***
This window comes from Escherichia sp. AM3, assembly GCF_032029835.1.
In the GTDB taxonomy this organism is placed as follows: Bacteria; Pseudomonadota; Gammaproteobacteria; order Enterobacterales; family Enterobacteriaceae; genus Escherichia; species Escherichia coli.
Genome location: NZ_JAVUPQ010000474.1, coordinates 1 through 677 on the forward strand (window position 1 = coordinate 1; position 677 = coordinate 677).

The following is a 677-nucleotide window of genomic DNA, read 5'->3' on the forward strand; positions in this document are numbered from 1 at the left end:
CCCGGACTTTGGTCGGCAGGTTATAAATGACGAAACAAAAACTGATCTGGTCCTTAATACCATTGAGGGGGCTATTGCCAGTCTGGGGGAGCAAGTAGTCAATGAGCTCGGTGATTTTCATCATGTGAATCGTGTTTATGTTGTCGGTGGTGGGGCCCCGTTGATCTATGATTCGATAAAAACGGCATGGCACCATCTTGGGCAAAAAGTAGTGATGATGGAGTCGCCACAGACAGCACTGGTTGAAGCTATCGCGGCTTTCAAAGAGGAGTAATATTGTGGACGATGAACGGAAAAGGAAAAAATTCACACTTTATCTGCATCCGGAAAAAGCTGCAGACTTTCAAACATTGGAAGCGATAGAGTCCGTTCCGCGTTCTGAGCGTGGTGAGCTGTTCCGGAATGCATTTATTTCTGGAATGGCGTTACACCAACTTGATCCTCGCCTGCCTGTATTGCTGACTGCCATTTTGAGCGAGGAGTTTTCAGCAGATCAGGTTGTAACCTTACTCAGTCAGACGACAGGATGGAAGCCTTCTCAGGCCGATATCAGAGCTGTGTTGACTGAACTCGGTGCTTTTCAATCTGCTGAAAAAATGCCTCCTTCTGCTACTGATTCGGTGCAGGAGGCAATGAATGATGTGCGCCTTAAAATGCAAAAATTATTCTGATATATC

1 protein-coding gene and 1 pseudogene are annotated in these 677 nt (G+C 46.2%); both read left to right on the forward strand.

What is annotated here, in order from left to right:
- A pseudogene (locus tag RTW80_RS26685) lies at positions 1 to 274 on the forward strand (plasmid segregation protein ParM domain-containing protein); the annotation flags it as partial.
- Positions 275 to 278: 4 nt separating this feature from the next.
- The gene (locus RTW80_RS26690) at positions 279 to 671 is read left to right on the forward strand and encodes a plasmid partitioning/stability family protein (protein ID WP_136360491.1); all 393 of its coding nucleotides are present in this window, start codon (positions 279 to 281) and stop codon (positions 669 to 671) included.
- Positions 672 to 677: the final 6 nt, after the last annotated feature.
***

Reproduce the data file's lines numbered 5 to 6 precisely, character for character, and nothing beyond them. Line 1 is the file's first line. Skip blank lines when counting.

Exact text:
CCCGGACTTTGGTCGGCAGGTTATAAATGACGAAACAAAAACTGATCTGGTCCTTAATACCATTGAGGGGGCTATTGCCAGTCTGGGGGAGCAAGTAGTCAATGAGCTCGGTGATTTTCATCATGTGAATCGTGTTTATGTTGTCGGTGGTGGGGCCCCGTTGATCTATGATTCGATAAAAACGGCATGGCACCATCTTGGGCAAAAAGTAGTGATGATGGAGTCGCCACAGACAGCACTGGTTGAAGCTATCGCGGCTTTCAAAGAGGAGTAATATTGTGGACGATGAACGGAAAAGGAAAAAATTCACACTTTATCTGCATCCGGAAAAAGCTGCAGACTTTCAAACATTGGAAGCGATAGAGTCCGTTCCGCGTTCTGAGCGTGGTGAGCTGTTCCGGAATGCATTTATTTCTGGAATGGCGTTACACCAACTTGATCCTCGCCTGCCTGTATTGCTGACTGCCATTTTGAGCGAGGAGTTTTCAGCAGATCAGGTTGTAACCTTACTCAGTCAGACGACAGGATGGAAGCCTTCTCAGGCCGATATCAGAGCTGTGTTGACTGAACTCGGTGCTTTTCAATCTGCTGAAAAAATGCCTCCTTCTGCTACTGATTCGGTGCAGGAGGCAATGAATGATGTGCGCCTTAAAATGCAAAAATTATTCTGATATATC

1 protein-coding gene and 1 pseudogene are annotated in these 677 nt (G+C 46.2%); both read left to right on the forward strand.